I also do not have a problem with onboard sound as I cannot hear the difference a sound card would make as long as the onboard sound is not bad or causes conflicts or system problems or something.  I also do not generaly listen to much on my computer, the most I use the sound is to chat with my friends online via AOL or something.

    Does anyone know of a company that builds good retail boxes that only have windows (and updated drivers) installed at a good price?

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    Megadude:

    From the sound of it, you want a pc that will last for at least 2 years, will be easy to setup & use, and something you dont have to tinker with much. So it sounds like you dont really want to BUILD your own.

    OK here is THE best option then. Its a Gateway. I bought a Gateway a year ago and no problems whatsoever. If your worried about included software dont be. Some stuff like NERO, might be on there but its kinda useful. Most likely they will give you a stack of software CD's to install yourself if you like, just like they did for me.

    MOST BANG FOR YOUR BUCK BELOW:

    Gateway Desktop PC (GT5032) CLICK HERE

    Total Price: $869.69-$70.00(mail-in rebate)+60.90(Tax) = $860.89

    Corsair ValueSelect 1gb RAM 2.5 latency CLICK HERE

    Total Price: $66.90+4.81(shipping) = $71.71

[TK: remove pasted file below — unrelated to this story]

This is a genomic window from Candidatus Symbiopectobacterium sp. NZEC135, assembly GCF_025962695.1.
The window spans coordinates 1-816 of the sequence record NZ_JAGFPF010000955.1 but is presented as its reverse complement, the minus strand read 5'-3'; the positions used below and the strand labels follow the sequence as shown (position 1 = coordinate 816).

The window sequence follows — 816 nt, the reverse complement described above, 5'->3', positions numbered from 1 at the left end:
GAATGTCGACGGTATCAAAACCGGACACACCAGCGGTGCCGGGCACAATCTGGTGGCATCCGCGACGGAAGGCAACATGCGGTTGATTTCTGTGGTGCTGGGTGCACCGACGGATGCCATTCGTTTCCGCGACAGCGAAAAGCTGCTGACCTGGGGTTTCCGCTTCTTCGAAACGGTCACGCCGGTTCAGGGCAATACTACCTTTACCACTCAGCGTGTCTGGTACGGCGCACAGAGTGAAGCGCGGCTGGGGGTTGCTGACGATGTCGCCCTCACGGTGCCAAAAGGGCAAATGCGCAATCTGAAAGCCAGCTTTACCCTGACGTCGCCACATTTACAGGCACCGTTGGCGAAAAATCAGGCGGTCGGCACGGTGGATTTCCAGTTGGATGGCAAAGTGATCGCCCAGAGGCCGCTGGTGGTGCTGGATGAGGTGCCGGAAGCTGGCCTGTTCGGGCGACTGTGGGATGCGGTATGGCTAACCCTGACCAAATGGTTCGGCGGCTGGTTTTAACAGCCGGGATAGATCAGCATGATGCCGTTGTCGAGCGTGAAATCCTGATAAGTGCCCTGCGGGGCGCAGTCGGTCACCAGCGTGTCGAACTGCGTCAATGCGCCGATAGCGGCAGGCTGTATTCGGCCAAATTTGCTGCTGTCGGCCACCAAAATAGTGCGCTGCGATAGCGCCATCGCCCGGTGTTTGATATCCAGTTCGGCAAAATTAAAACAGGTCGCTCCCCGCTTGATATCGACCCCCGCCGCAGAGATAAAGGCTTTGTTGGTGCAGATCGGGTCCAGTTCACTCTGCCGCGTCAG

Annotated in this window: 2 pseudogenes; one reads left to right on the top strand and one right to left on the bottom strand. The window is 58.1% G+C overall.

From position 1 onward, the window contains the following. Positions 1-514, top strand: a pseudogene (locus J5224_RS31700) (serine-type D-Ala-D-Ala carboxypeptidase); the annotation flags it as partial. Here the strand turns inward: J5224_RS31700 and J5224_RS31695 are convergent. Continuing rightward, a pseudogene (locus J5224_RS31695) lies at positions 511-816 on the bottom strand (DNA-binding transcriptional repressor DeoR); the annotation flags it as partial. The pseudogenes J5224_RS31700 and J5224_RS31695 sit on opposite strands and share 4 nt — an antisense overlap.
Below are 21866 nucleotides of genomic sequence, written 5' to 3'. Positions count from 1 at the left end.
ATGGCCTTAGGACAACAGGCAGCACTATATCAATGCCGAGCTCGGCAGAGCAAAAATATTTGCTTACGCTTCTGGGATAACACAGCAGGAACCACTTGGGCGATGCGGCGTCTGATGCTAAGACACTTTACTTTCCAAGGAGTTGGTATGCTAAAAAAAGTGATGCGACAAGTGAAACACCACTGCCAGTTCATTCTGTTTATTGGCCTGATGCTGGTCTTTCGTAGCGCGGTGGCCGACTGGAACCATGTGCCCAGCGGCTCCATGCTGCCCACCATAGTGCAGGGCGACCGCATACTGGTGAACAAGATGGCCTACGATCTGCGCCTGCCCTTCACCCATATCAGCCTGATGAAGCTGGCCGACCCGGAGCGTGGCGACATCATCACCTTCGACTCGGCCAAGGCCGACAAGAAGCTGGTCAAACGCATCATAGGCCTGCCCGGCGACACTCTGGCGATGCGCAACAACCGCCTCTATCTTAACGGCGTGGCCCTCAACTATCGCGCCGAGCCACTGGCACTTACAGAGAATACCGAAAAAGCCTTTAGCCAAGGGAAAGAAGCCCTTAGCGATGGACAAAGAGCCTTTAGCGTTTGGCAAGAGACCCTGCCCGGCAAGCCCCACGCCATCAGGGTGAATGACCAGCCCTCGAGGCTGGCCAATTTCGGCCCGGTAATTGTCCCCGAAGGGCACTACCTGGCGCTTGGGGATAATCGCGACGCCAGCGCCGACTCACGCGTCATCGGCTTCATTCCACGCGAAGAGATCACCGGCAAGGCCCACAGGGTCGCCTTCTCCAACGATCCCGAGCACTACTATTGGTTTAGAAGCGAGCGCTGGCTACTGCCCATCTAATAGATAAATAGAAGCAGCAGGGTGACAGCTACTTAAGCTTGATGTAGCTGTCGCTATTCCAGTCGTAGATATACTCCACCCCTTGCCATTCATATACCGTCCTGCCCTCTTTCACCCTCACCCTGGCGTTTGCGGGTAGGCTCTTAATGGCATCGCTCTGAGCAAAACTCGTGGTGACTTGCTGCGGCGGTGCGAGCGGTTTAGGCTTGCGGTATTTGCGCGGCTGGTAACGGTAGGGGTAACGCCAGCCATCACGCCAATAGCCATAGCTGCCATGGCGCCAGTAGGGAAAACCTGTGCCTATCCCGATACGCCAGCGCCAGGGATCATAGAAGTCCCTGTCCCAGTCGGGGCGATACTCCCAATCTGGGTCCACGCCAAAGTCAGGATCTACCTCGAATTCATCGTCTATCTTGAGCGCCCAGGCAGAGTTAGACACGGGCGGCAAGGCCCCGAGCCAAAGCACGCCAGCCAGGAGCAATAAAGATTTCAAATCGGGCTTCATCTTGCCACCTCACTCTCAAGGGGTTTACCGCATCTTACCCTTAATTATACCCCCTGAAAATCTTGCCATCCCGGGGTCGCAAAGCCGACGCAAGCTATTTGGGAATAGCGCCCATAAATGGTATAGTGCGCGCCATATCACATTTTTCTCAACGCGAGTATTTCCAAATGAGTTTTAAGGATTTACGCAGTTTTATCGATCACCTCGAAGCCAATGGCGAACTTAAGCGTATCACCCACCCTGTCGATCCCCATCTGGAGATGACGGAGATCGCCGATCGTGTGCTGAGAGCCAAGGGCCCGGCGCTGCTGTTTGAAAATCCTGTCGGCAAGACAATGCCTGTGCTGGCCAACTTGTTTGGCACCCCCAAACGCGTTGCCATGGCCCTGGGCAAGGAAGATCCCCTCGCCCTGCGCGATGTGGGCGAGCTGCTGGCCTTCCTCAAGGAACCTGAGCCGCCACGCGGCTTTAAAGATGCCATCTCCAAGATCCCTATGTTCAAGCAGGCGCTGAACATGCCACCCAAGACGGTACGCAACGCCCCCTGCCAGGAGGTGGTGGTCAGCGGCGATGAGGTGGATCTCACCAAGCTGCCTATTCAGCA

GRAND TOTAL at THIS POINT: $941.60

    I recommend you buy the pc first and test it out with the onboard graphics card. You will be surprised that it will handle SC4 flawlessly and CIV4 shouldnt be a problem.

    If in a few months if you decide to purchase a high-end-graphics-demanding-game then go ahead and purchase the following below. NOTE: the prices below are the current cost, and in 6 months these should drop significantly. Especially the 7900GT which would probably be between 250-300 by then.

    Antec TRUEPOWERII TPII-550 ATX12V 550W Power Supply (NOTE: you only need this if you get the new video card) CLICK HERE

    Total Price: $89.99-$15.00(mail-in rebate) = $74.99

    MSI NX7900GT-T2D256E Geforce 7900GT 256MB 256-bit GDDR3 PCI Express x16 Video Card (this thing is insane, 24-pipelines, 256mb, PCIExpressx16) CLICK HERE

    Total Price: $329.99+5.99(shipping) = $335.98

    GRAND TOTAL AFTER 2 YEARS: Probably around $1200-1300.00 but thats over two years which is a looooooooong time.

    TRUST ME this setup will last you at least 2 years, simply because of its upgrade potential. I predict that in 2 years the minimal RAM will be 1-2GB. This Gateway has the potential to get 4GB. So in 2 years when all your buddies have to go out and spend $800-1000 on a pc with 4GB you just have to buy the correct memory sticks, which will be fairly cheap by then. Current 2x1GB sticks are $200, in two years, LOL try about less then half that in two years.

    I know thats alot of info but buying a new pc is a big investment and we all want to make our hard-earned money last. Trust me you wont be disappointed.

    I have an AMD64 3500+ with 2GB and just the onboard graphics card (which is equivalent to and ATI x200) and I run SC4 without any problems.

    -trigger

    Yes you could go with the 3700+ single core, but in 1-2 years, when the gaming industry starts pushing the power of pcs again you will have wished that you followed my recomendations.

    -------------------------